Wednesday, April 1, 2015

Fast and the Furious Week: Basically the Karate Kid, but with More Cars

            Now it’s time to talk about a movie where a young man moves to a foreign country, gets into some trouble with some bullies, and learns a secret move from a mystical Asian man.

            This is the post about how Fast and the Furious: Tokyo Drift and Karate Kid are the same movie.

            Times were dark as the franchise moved into its third episode. Brian O’Conner and his friend Rome had settled down to open a garage with stolen money.  Dominic was still running around in Mexico, living his life a quarter mile at a time, quiet for those 10 seconds. And the rest of the crew was wherever they were when we left them at the end of the first movie, because they wouldn’t be mentioned again. Plus, the almighty producers wanted to appeal to teenagers more, so they removed literally everything that acknowledged the previous two movies and set out on a new course. Except for one head nod at the end of the movie, of course.

In Fast and the Furious Tokyo Drift, Lucas Black plays Sean Boswell, a young man from Arizona who is into cars.  Naturally, he gets into a fight with Clay (played by Zachery Ty Bryan) and they settle it the way all 17 year olds solve their problems whenever this movie is supposed to take place (more on that in a minute): with a good old fashioned street race. The winner gets Clay’s girlfriend, who puts herself up for a prize in a classy display of feminism. Naturally both cars and a large section of a construction site are destroyed, because of Sean’s inability to drift into turns, and he gets sent to Japan to live with his father (despite winning, and without collecting on Clay’s girlfriend, presumably.) While there, he manages to get caught up in the world of Japanese street racing, and learns the ancient art of “drifting” while managing to piss off the Yakuza and the current Drift King, falls in love with the Drift King’s girlfriend, then gets challenged by Dominic in the head nod to remind everyone that hey, two movies came before this.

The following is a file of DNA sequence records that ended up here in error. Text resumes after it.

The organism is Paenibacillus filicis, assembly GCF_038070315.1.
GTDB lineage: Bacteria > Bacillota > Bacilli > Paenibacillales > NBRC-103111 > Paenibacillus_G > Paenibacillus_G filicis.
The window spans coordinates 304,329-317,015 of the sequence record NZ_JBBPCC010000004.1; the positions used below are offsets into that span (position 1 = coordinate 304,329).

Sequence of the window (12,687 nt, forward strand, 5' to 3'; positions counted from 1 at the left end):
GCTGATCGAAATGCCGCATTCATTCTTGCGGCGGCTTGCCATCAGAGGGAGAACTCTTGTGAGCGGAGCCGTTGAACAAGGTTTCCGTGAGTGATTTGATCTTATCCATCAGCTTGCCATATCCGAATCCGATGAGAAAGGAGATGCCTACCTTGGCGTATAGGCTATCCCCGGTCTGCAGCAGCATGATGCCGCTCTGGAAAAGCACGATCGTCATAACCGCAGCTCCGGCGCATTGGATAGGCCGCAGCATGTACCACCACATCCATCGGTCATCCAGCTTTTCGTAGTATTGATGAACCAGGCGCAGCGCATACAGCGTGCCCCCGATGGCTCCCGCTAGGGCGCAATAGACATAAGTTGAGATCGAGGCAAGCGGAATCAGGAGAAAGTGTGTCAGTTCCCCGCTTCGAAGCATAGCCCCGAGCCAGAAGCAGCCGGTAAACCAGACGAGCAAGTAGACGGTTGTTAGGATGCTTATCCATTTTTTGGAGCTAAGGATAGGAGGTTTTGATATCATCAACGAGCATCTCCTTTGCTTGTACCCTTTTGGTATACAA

Oh, and there was a bit about some stolen money, but this Fast and the Furious was exceptionally light on heists, sadly.

            As I mentioned in the first part this movie is essentially The Karate Kid, but with cars and without an illegal kick to the face. Sean has trouble in school, is seen as a rebel, gets involved in some shady stuff, and hast to turn to Han to learn the ancient art of “drifting.” At one point they even make a reference to the Karate Kid, letting him know that there isn’t any “wax on wax off” to learn the trade, but that’s where the differences really end. It is only by learning and training in the art of drifting that Sean is able to overcome his enemies and stay in Japan.  He messes up – twice – while learning to drift, and badly damages his car both times.  It is only by using his training that he is able to win the final race, when he needs to prove himself to his father, divorced from his mother,  and to gain the respect of the racing world. Han takes him under his wing regardless, and mentors the boy despite not knowing much about him. Seriously, I half expected Han to catch a fly with a pair of chopsticks at one point.